Being taken into custody, Paul reminds us of the beautiful simplicity of our calling as witnesses for Jesus. Because of what Jesus has done for us, we too can share openly about our past, what our lives were like before we knew Jesus, and we can share honestly about how Jesus has worked in our lives. We can share about the calling Jesus has placed on our lives and how we’ve seen him work in and through our lives. Paul’s story also reminds us that everybody won’t be happy to hear our story, but in the trials we face, may we remember the words Jesus stood by him and said in the dark night of the barracks, “Take courage, for as you have testified to the facts about me in Jerusalem, so you must testify also in Rome” (Acts 23:11). We might not testify in Jerusalem or Rome, but in the Spirit’s power, let’s take courage and testify today, tomorrow, and every day the Lord gives us breath.
by Andrew Hillard
Acts 20 doesn’t seem to start out all that well for Paul. First, after three months in Greece, a group of Jewish religious leaders started plotting against him. It’s not clear exactly what they were plotting and based on Paul’s speedy departure, he wasn’t interested in finding out. From there, Paul made his way to Troas where Paul had the opportunity to speak with a group of believers gathered together to break bread. Since he planned to leave town the next day, Paul “prolonged his speech until midnight” (Acts 20:7). As preachers, we like to think that it isn’t like anybody’s going to die if we preach just a little bit longer, but Eutychus proves that this isn’t always the case. As Paul talked longer and longer, Eutychus fell asleep, fell down three stories out the window he was sitting by, and died. The first nine verses of Acts 20 have not gone well for Paul.
Thankfully, things change for the better pretty quickly. Bending over Eutychus and taking him in his arms, Paul declares that the young man has been revived! And then he goes right back upstairs to continue his conversation until morning. We’re told that those who were present “were not a little comforted” (Acts 20:12). Paul’s travel plans were changed. He talked so long that someone fell out of a window. This surely wasn’t how Paul saw these days going, but the result was great comfort for those who heard him and continued ministry for Paul. So, in these days when things are surely not going how we saw them going, let’s follow Paul’s lead. Let’s keep on talking about Jesus.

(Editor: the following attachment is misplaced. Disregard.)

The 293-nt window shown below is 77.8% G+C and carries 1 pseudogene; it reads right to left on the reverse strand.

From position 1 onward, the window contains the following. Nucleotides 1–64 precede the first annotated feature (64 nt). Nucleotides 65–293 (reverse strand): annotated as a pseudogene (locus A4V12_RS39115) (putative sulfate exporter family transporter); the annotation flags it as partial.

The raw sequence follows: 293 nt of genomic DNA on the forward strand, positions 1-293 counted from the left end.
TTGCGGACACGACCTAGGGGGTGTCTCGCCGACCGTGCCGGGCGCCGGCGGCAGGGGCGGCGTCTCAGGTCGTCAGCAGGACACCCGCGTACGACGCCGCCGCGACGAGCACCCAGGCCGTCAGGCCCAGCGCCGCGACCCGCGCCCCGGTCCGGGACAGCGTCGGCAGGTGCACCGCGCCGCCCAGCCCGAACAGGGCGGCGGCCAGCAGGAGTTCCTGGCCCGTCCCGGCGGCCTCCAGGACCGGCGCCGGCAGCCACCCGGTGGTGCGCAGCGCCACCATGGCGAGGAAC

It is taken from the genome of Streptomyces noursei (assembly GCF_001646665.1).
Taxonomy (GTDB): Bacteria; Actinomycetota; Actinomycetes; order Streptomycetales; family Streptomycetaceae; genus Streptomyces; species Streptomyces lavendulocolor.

by Andrew Hillard
We’ve all been there. We know what God is calling us to do and what He is calling us to say, but we’ve got some questions. What if I say the wrong thing? What if I don’t have the answers to their questions? In the midst of this extended section following the missionary work of Paul, Luke introduces us to a Jewish man named Apollos. He’s described as “an eloquent man, competent in the Scriptures” (Acts 18:24). He had learned about Jesus and was eager to share the good news with others.
We might be tempted to think that if we had the resumè of Apollos, that if we were “competent in the Scriptures,” then we wouldn’t question what God calls us to do, but despite what his impressive credentials might suggest, Apollos didn’t have all the answers. His teaching revealed that his understanding had some gaps, but Priscilla and Aquila saw his gifting and his passion for the gospel, so they pulled him aside to explain God’s way more accurately. God hasn’t called us to have it all figured out. He’s called us to be faithful with what He’s given us right now, to share the good news we have with others, to instruct and encourage and sharpen one another, and then go share the good news again. God knows what we know, and much better than we do, He knows what we don’t know. So when He calls us, the best question for us to ask is, “Where?”
by Andrew Hillard